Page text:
historize: (england--gangster)
[personal profile] historize
Title: Wasting Away Again
Author/Artist: [livejournal.com profile] historyblitz, kept track of at [livejournal.com profile] historize
Character(s) or Pairing(s): America, England, Canada, France
Rating: PG
Warnings: dorkiness, Parrot-headed-ness
Summary: Totally dorky. Done entirely because I love it. Lyrics to Jimmy Buffett's Margaritaville. Because I'm sure America loves it. And maybe Canada too.




The first time England comes in to the guitar, it’s at one of the World Meetings. It’s held in Mexico City and he’s about to die. England is dying. The air conditioner is broken and he can’t take this kind of heat. His island is milder. His weather is better.

So he’s late, right. He’s late and not even hurrying because his goddamn jacket is soaked through with starch and sweat and his button-up is going to be stained and that is disgusting. How are they going to work in this?

Apparently, someone else had the same thought. He can hear the guitar before he reaches the conference room. England checks the room number again. B-47, yes, this should be it.

He opens the door.


America is sitting golden and smiling on the conference table. His jacket is lying on the floor by his expensive leather shoes and dress socks and gold paisley tie that Michelle Obama got for him for Christmas. His button-up is only half-buttoned. He’s sitting on the table with one bare boot braced on another chair and he’s singing:



Nibbling on sponge cake
Watching the sun bake
All of those tourists covered with oil
Strumming my six-string
On my front porch swing
Smell those shrimp they're beginning to boil




But maybe—no, definitely—the best part is Canada as the song goes on about whose fault this business is and the lost salt shaker of importance. He's sitting next to America on the table with another guitar. And he's playing too—their combined notes stroking together—brotherly, like they so often do. He's singing too and his voice blends with America’s. Neither too deep or too high. They both have pleasant tenors. America can make his twang when he wants to. Canada can make his haunting and deep when he needs it. But for this song, it's mellow and sitting-by-the-seaside sort of breezy.



I don't know the reason
I stayed here all season
Nothin to show but this brand new tattoo
-- Canada flexes his arm, as if showing off a tattoo. South Korea laughs and Cuba grins.
But it's a real beauty -- Canada winks at Ukraine.
A Mexican cutie -- America points and nods at Mexico and she laughs and sweeps her hair back, getting up to go and sit by them.
How it got here I haven't a clue! -- America mimes surprise when Mexico sits between him and Canada.



England has a look around the room. Spain is opening a window and setting up a fan. Italy seems to be enjoying himself, drumming on the table along with America and Canada. Germany looks stern and disapproving.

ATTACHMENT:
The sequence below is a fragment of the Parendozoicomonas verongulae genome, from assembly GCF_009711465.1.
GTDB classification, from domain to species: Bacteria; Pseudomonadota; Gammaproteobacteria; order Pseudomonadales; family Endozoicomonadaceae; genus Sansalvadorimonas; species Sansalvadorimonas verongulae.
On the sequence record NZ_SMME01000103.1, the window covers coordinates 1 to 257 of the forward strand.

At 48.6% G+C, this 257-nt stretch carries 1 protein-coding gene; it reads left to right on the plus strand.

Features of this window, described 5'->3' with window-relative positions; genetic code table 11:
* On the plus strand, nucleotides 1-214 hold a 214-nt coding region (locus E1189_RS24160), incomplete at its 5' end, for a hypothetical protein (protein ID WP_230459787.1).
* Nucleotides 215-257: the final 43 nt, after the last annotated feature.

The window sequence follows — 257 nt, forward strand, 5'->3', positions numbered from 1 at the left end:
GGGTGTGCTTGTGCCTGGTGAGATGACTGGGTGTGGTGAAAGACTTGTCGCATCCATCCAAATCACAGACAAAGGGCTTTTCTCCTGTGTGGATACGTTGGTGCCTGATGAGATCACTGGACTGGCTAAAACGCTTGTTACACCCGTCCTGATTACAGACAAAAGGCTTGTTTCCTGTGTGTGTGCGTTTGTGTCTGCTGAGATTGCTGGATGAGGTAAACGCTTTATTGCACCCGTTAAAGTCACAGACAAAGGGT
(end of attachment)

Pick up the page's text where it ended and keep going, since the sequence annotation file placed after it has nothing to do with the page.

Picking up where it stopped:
France, though seems to be enjoying the display, drinking from a glass. He raises his eyebrows at England. England, well, he’s surprised at that and he slips down to join him. “How did this start?”

France shrugs. “Does it matter?”

America and Canada admit that it could be their own faults. Although, America pointed at Canada and said ‘Matt’s’ fault instead of the real lyrics.

“Yes, quite frankly,” England is muttering and God and the Queen, he is quite thrown off. Strange things happen, yes—but impromptu music and what on earth were they singing about anyway?



I blew out my flip-flop
Stepped on a pop-top
Cut my heel had to cruise on back home
But there's booze in the blender
And soon it will render
That frozen concoction that helps me hang on




France just laughs at him, the fucking frog bastard. “What do you understand of it? You possessed several tropical paradises, didn’t you? Did you not ever go and relax? Of course not.”

England crosses his arms—and then he huffs and finally flings his jacket off. Mexico is up and reaching around Canada’s chest and unbuttoning his shirt for him at the collar as he and America consider that it definitely is someone’s fault—though America says ‘my’ and Canada says, ‘Alfred’. And they laugh.

They laugh and it’s easy and happy and mellow and laid-back and quite possibly—considering how much everyone says these two can’t be next to each other—they seem to fit so well together.

Something about it strikes England as…well.

Warm. Like days in the back garden with his cat and a cup of tea. Only it’s rowdy America and reserved Canada singing about margaritas and lost salt and taking responsibility for something rather than blaming a woman (could it be the lost salt shaker?) and remarking on tattoos.

His strange, distant, fond look catches America’s eye—and the bastard gestures with a nod and Canada looks. They grin at each other. Twin golden, easy smiles. It's vibrant.



Waste away.
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